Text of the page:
Letting go of your failures

I was rejected by the Williams-Exeter Programme at Oxford. I was rejected by the Junior Advisor (JA) Selection Committee (SelCom). I lost an election for Vice President of Community and Diversity for College Council (CC) and was rejected as a Tour Guide, twice. These are just some examples of things I’ve failed at in my time at the College. I write about them today because I want to help start a conversation about failure at Williams that’s long overdue.

As a bit of background, I recently won a Truman Scholarship for after graduation. The communications office wrote a press release about me. In what was perhaps the greatest honor of my life, @WilliamsCollege tweeted about me. (The greatest honor part is a joke, although I did proudly retweet it). I say all of this not because I hope to brag about my success or “settle scores” with those who deemed me unworthy for honors I didn’t receive. Rather, I want to provide a concrete example, for all of those would-be JAs, Williams Outdoor Orientation on Living as First-Years Leaders, actors in performances and everyone else at Williams who has been gravely disappointed, of an important fact: your failure is not final and it does not define you.

It is easy to say, in some abstract way, that failures lead to success. It is much more difficult to talk about specific failures. If I’m being completely honest, it still pains me to think back on some of my own rejections. But in a community that has long struggled against the idea of “effortless perfection,” I hope that I can convince those of you who are struggling silently with some great disappointment that things will turn around. I hope I can put a face to the oft-expressed but seldom fleshed out idea that rejection is not final.

Even if we understand the idea that rejection doesn’t have to define us, though, we can all have trouble moving on from failure. When looking back, I think we have a tendency to whitewash our setbacks by telling stories about how we couldn’t have succeeded without first going through those setbacks. At least for me, I don’t think that has actually been true. I don’t think getting a rejection letter from SelCom taught me anything about myself, about success or about anything else abstract and important. Chiefly, I think that being rejected sucked and that there wasn’t much of a silver lining I could find. I just had to accept the fact that I had been rejected and move on.

Unfortunately, moving on wasn’t easy because if you’re anything like me, you aren’t used to failing. You went through your early life winning awards and avoiding setbacks; indeed, you ended up here at Williams. So when you apply for something, you expect to win. You understand that it’s competitive and that lots of people get rejected, but you’ve been hearing that your whole life. It hasn’t actually happened to you, yet. That’s why losing something you care about is a real gut punch. You haven’t even imagined losing in a significant way. Sure, it might have crossed your mind but it was soon been chased away by reassuring thoughts of success. Failing at Williams is so hard for precisely this reason. We’ve always succeeded and, to make things worse, no one around here talks about failure. I’ve certainly hidden my failures in the past for fear that others would think less of me if they knew I’d been rejected.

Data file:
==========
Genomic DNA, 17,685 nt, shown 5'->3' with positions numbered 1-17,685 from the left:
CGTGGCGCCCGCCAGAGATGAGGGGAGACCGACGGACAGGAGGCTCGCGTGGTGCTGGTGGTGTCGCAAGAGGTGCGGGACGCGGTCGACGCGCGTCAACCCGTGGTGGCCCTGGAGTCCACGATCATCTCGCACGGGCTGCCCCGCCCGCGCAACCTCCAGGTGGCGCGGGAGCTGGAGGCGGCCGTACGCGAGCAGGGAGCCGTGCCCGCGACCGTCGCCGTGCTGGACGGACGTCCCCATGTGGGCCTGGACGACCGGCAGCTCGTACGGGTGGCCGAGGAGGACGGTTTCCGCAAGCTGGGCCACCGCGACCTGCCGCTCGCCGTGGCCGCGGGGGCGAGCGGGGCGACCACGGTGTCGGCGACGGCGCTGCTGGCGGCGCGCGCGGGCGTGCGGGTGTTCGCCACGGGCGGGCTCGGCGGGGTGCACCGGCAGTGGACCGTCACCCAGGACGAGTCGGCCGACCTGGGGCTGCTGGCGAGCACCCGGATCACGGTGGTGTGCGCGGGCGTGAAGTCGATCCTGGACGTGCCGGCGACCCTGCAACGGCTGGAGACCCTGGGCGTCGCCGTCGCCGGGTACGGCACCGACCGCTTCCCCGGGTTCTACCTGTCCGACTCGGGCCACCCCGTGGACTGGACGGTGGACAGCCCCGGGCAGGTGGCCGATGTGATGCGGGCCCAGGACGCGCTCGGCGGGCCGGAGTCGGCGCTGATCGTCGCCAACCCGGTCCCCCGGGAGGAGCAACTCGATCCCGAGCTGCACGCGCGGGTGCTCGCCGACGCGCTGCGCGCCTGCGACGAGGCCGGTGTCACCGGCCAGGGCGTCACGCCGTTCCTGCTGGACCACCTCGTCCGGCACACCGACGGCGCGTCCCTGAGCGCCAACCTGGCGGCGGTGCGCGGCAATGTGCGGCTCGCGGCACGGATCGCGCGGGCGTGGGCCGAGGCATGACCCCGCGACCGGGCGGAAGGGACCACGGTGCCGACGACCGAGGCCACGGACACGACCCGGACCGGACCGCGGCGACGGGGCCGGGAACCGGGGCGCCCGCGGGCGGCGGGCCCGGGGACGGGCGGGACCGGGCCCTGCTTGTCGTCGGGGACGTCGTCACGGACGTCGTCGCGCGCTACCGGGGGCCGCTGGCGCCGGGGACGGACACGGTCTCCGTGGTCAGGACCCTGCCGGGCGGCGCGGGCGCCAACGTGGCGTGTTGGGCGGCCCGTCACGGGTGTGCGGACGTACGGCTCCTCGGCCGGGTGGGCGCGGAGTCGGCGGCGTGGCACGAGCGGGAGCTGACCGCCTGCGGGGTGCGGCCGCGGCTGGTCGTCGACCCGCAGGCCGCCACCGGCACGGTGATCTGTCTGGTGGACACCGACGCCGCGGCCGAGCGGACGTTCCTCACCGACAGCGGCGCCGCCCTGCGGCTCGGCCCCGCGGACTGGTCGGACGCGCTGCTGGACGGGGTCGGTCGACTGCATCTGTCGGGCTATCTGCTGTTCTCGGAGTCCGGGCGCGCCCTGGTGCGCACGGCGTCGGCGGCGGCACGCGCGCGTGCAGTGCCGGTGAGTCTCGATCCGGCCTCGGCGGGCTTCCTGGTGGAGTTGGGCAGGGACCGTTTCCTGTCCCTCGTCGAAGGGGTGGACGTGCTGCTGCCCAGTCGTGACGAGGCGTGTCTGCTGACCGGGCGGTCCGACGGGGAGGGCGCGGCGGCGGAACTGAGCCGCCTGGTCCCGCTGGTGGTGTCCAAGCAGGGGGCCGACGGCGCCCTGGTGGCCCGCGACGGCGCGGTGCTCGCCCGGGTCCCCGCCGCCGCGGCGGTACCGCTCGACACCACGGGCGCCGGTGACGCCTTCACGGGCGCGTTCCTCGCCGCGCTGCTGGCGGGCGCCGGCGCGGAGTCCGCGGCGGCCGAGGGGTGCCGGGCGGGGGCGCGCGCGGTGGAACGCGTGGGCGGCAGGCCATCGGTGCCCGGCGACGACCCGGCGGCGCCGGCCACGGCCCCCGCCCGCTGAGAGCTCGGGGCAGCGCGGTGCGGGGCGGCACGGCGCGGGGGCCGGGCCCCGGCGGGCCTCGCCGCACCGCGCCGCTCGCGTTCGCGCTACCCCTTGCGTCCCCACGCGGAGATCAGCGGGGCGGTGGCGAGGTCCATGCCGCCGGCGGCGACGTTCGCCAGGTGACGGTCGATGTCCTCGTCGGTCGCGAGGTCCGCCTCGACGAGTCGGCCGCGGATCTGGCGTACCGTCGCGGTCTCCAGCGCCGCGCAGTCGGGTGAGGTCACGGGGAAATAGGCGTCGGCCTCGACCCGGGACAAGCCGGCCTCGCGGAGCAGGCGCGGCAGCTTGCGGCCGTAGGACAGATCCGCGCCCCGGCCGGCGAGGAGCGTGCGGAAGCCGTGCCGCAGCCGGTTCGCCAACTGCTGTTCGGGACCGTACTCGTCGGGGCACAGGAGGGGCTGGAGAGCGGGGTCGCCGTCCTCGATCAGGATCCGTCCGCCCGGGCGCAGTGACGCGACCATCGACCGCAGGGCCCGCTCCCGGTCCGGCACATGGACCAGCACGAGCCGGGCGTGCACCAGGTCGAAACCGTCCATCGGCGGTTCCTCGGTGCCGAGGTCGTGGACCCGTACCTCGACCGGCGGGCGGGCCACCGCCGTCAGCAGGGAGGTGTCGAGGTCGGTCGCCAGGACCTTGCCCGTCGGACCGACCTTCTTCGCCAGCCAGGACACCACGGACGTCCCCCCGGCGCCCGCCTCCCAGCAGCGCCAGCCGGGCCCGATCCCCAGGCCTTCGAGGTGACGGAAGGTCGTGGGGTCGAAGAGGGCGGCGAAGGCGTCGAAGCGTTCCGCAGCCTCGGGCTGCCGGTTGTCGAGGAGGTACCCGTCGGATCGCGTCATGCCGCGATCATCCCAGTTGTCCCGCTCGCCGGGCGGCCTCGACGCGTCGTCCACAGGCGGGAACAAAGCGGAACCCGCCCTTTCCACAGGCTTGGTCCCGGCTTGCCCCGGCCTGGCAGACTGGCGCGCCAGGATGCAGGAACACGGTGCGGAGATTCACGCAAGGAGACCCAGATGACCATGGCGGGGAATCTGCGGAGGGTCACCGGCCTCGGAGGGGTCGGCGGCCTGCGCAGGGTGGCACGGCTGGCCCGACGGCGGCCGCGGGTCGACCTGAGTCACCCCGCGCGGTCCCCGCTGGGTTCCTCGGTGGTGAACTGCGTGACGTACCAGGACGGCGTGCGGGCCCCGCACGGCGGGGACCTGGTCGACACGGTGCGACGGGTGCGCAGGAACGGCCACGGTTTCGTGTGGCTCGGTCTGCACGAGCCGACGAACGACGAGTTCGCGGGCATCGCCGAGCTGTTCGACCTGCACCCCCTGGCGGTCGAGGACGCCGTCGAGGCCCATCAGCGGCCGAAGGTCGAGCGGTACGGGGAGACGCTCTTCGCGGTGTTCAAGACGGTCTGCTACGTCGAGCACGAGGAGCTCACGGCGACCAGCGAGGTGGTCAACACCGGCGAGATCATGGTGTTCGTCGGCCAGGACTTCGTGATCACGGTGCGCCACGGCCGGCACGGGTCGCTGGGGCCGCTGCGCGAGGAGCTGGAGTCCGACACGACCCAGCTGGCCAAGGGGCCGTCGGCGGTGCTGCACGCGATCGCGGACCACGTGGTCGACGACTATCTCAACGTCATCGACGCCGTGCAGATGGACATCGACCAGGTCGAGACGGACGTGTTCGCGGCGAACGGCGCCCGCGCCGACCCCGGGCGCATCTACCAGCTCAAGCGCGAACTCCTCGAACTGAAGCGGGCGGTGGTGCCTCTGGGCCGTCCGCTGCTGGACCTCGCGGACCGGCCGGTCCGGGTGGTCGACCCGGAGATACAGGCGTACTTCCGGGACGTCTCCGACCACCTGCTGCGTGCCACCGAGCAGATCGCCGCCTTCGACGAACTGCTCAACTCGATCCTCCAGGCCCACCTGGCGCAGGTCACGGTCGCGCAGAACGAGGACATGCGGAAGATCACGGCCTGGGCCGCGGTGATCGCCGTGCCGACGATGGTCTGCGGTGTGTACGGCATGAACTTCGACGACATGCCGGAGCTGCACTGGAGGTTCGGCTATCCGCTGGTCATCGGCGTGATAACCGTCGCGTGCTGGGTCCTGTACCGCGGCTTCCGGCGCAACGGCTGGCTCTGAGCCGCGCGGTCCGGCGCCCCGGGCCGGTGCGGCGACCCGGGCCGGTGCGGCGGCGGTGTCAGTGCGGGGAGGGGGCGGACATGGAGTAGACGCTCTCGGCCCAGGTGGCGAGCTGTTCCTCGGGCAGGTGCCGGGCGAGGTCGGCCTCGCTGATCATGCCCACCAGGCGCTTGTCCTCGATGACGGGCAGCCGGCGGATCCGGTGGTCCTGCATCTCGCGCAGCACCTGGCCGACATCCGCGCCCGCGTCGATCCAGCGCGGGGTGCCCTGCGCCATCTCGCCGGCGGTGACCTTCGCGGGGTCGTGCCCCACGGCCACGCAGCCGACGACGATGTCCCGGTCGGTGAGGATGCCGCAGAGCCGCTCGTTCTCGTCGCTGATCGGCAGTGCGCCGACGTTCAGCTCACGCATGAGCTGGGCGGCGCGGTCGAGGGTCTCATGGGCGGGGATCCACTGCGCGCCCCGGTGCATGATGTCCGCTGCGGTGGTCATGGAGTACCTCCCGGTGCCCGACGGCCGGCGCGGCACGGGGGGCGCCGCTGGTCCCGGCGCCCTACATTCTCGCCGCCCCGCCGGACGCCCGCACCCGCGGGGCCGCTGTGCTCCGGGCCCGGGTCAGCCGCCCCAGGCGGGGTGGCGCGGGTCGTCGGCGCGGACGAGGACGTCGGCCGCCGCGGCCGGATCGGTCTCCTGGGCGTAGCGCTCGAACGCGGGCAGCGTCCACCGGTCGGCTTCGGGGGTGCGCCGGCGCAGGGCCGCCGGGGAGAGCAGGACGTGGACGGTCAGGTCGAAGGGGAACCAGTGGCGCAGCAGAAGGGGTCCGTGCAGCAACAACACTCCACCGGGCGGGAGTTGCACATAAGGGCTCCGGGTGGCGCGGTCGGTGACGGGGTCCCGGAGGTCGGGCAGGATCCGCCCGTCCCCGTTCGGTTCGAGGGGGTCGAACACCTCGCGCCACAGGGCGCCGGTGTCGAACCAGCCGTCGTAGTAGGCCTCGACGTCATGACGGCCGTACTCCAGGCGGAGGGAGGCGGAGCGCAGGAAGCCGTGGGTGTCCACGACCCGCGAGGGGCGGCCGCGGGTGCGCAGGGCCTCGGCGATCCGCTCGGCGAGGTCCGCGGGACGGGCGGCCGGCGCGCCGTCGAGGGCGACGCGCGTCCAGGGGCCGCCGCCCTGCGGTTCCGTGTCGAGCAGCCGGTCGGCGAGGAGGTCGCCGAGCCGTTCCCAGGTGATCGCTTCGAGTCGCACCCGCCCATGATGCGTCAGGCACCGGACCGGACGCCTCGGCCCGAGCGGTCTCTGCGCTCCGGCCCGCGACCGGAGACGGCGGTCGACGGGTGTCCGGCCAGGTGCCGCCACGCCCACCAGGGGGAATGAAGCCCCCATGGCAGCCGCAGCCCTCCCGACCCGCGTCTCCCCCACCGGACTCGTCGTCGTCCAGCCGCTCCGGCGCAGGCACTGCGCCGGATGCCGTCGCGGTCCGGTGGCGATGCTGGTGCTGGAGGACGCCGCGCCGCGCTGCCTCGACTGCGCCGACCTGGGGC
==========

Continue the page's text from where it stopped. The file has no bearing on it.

I’m writing today because I’m tired of hiding my failures and I hope you are too. Let’s stop being afraid to talk, and even laugh, about the times we’ve just come up short. My application for JA was terrible; there’s no way I deserved to be chosen based on that application. And you know what? I’m okay with it and, even better, I’m not ashamed to admit that I was rejected.

My bottom line is this: I hope that all Ephs remember that we can’t always win, but we can let our successes define us while leaving our failures behind. So if you’re dealing with a rejection from WOOLF, from a job or from anything else on this crazily competitive campus, I beg you to look forward. Your next success is right around the corner.

Brian McGrail ’14 is a history and political economy major from Arlington, Va. He lives in Morgan.

One comment

  1. Well-written. I like the last paragraph. You inspire me to write.

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